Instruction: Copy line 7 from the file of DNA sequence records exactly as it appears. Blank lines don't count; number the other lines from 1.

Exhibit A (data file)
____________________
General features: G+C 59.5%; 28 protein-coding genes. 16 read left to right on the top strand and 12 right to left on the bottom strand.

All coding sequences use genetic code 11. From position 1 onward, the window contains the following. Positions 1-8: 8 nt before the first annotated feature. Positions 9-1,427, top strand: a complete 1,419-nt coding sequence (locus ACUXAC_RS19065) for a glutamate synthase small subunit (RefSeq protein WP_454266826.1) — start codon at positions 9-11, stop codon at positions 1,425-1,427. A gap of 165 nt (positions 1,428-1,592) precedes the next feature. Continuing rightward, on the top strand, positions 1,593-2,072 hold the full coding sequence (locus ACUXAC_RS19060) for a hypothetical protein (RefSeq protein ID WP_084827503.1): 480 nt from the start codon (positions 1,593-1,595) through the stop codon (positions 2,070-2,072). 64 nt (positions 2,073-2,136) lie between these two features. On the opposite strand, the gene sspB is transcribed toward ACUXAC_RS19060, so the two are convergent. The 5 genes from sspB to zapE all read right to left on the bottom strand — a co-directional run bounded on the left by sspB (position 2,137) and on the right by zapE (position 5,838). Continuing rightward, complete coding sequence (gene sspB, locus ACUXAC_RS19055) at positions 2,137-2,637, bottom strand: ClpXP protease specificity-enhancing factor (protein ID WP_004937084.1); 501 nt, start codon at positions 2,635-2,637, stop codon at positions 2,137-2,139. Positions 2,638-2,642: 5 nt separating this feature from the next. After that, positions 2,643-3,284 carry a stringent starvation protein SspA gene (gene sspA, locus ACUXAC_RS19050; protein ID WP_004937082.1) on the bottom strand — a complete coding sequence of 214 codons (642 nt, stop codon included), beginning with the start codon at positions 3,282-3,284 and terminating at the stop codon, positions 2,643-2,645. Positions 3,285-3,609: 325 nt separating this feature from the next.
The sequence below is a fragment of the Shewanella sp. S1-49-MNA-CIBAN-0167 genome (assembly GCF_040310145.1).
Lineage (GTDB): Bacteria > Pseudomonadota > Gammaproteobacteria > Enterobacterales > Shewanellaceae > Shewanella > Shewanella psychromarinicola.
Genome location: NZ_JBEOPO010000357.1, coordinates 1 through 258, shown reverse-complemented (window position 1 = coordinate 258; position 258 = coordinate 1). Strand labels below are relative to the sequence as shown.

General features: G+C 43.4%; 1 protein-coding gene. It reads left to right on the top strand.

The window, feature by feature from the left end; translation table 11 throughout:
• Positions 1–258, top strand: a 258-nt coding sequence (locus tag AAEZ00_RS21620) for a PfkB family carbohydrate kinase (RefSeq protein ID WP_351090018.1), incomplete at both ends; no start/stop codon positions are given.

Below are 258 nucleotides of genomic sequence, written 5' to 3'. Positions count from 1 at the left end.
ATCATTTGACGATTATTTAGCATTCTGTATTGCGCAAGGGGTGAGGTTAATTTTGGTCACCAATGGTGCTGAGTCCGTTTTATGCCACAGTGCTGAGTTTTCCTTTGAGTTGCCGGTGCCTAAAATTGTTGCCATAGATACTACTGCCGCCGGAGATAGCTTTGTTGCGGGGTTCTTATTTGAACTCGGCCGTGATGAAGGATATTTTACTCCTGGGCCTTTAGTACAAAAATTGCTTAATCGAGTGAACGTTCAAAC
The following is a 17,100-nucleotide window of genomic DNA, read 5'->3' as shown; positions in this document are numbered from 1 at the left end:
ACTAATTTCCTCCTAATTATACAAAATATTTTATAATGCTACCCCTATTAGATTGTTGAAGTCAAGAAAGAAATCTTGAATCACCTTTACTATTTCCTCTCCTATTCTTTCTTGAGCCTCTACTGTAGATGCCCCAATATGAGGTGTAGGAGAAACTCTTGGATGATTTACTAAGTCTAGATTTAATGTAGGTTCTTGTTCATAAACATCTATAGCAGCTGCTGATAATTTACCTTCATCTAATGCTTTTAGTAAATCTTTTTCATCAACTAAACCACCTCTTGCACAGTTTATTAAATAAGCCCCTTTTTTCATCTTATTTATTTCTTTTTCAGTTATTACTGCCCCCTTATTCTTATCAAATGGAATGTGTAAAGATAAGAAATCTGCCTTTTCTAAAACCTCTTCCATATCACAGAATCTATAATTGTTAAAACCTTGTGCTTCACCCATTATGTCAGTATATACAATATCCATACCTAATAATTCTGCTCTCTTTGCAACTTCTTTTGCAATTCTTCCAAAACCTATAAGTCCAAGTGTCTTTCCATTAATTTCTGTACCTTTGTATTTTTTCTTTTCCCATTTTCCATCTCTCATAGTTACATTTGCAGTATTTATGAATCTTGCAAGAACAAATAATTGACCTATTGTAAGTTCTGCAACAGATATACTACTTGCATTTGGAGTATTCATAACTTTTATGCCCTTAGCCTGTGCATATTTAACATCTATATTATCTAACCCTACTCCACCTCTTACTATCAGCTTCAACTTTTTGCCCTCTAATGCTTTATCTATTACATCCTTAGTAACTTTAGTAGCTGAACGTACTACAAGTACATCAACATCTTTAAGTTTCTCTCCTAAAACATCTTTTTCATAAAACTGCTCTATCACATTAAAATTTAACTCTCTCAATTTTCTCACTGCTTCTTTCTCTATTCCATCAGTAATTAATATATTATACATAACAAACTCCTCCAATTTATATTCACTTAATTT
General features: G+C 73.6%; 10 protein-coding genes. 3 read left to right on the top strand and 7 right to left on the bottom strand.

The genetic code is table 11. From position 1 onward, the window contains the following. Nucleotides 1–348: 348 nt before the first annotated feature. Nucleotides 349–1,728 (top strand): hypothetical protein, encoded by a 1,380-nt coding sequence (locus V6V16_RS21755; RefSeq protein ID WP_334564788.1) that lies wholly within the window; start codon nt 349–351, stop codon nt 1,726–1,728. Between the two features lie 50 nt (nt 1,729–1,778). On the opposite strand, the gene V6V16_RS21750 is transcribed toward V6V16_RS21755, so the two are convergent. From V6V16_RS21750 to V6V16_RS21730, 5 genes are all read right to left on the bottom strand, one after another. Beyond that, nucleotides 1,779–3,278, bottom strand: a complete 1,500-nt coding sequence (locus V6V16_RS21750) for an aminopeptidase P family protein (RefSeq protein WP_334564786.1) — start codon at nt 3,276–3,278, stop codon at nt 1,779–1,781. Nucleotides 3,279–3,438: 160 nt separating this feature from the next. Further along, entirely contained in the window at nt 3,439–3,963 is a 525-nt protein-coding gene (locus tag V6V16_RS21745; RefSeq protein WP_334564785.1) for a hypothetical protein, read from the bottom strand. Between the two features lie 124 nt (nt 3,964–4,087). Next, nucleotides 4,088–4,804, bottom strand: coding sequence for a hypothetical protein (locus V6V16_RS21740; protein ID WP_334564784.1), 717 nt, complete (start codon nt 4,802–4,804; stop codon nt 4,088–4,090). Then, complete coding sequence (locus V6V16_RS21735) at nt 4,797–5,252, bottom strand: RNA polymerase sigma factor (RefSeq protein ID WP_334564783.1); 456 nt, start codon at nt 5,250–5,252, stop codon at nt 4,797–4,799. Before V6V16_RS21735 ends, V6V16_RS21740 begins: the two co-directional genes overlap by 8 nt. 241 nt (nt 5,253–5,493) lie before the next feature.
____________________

The window, feature by feature from the left end; translation table 11 throughout: